Psychopathy vs. ASPD 

While there can be similarities between psychopathy and ASPD, the two have critical differences. Below are a few of the symptoms to keep in mind.  


According to a study on psychopathy, "A great deal of research suggests that the core, precipitating features of psychopathy are developmental in nature, with relatively persistent traits becoming apparent before the age of ten. Furthermore, it seems these traits are predicated by significant genetic risk factors." 

Below are a few of the common symptoms or signs of psychopathy:

  • Cold, calculated behavior
  • A tendency toward violent criminal acts
  • Appearing to maintain a "normal" life as a cover for illegal or harmful activity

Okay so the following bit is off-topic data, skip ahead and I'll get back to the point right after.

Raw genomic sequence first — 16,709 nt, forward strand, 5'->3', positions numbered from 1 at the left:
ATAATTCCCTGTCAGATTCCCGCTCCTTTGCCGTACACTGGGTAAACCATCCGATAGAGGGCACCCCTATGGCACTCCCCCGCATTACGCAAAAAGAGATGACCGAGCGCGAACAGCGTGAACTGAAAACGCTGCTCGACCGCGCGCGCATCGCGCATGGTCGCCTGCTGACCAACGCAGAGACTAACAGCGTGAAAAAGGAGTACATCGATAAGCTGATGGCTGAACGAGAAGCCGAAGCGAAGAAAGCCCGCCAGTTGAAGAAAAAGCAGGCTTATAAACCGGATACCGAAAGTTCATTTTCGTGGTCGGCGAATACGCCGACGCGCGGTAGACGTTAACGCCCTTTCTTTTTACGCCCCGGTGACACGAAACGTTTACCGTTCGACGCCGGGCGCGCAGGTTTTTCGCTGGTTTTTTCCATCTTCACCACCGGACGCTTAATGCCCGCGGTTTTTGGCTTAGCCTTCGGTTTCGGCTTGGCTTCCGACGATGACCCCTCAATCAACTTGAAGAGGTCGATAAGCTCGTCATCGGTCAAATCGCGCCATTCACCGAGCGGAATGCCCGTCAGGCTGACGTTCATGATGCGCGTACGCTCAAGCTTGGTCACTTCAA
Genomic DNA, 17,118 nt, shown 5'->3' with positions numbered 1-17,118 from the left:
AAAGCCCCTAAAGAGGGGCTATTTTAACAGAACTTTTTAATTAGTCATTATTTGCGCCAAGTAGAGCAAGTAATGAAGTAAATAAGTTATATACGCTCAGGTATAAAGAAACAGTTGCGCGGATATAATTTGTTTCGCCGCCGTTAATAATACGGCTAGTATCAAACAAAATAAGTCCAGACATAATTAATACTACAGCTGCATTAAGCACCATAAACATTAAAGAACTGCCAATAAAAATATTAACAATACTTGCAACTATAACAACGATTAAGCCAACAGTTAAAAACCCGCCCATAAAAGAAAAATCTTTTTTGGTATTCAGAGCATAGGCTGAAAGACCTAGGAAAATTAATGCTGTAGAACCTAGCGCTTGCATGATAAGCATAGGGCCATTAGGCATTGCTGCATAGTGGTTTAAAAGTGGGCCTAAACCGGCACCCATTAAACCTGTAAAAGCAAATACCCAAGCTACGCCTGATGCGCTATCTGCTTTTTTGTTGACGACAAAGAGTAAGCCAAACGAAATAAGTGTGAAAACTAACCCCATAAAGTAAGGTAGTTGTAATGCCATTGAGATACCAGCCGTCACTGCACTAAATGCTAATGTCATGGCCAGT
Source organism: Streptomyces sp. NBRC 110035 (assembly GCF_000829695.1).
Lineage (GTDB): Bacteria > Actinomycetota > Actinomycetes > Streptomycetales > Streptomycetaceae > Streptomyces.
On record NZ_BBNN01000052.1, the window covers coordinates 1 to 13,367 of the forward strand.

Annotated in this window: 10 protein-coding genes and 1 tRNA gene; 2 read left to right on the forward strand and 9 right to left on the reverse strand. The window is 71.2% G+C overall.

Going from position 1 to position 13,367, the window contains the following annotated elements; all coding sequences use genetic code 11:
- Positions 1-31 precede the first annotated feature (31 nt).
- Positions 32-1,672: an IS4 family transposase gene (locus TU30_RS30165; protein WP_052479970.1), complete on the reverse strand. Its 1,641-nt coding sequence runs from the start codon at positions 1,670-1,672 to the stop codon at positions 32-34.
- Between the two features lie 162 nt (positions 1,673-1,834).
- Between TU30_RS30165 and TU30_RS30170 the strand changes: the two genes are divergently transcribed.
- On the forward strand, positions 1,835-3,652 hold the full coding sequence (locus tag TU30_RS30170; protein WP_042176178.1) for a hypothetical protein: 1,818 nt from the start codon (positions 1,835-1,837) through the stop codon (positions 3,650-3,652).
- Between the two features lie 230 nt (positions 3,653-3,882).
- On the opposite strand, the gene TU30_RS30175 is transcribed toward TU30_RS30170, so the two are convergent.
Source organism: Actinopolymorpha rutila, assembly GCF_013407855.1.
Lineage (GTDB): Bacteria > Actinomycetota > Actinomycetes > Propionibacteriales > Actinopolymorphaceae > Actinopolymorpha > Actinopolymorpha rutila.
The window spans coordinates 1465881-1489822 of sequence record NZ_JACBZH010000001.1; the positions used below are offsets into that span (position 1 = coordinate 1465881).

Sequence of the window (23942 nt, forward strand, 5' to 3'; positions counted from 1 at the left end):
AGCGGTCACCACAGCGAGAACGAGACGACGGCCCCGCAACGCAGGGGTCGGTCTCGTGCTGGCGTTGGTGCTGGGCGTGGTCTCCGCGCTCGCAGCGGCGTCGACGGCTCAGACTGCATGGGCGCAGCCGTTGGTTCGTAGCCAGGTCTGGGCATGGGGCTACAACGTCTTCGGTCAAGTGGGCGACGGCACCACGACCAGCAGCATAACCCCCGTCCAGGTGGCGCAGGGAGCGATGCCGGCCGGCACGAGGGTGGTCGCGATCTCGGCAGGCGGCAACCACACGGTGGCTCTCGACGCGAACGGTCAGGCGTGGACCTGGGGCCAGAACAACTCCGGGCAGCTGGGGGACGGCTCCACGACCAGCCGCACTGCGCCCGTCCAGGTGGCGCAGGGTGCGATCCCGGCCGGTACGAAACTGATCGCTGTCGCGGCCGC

• Pretending to care and mimicking expected behaviors or reactions
  • Difficulty recognizing distress in others 
  • Superficial charm
  • High intelligence
  • Poor judgment and failure to learn from experiences
  • Grandiose sense of self-worth
  • Pathological egocentricity and lying
  • Lack of guilt, remorse, or shame
  • Promiscuous sexual behavior
  • Poor self-control
  • Manipulative behavior
  • Juvenile delinquency
  • No conscience
  • A belief that all of one's actions are justified 


People with ASPD have a personality disorder. People with psychopathic traits may not be living with a personality disorder. Below are a few of the most common symptoms of ASPD:

  • Disregard for societal norms of right and wrong
  • Lying to manipulate others or take advantage
  • Insensitive or outright disrespectful of others' feelings or ideas
  • Believing one is superior to nearly all others 
  • Considering few or no people as equals 
  • Personal or legal troubles due to behavior
  • Hostility, aggressiveness, violence, or threatening behavior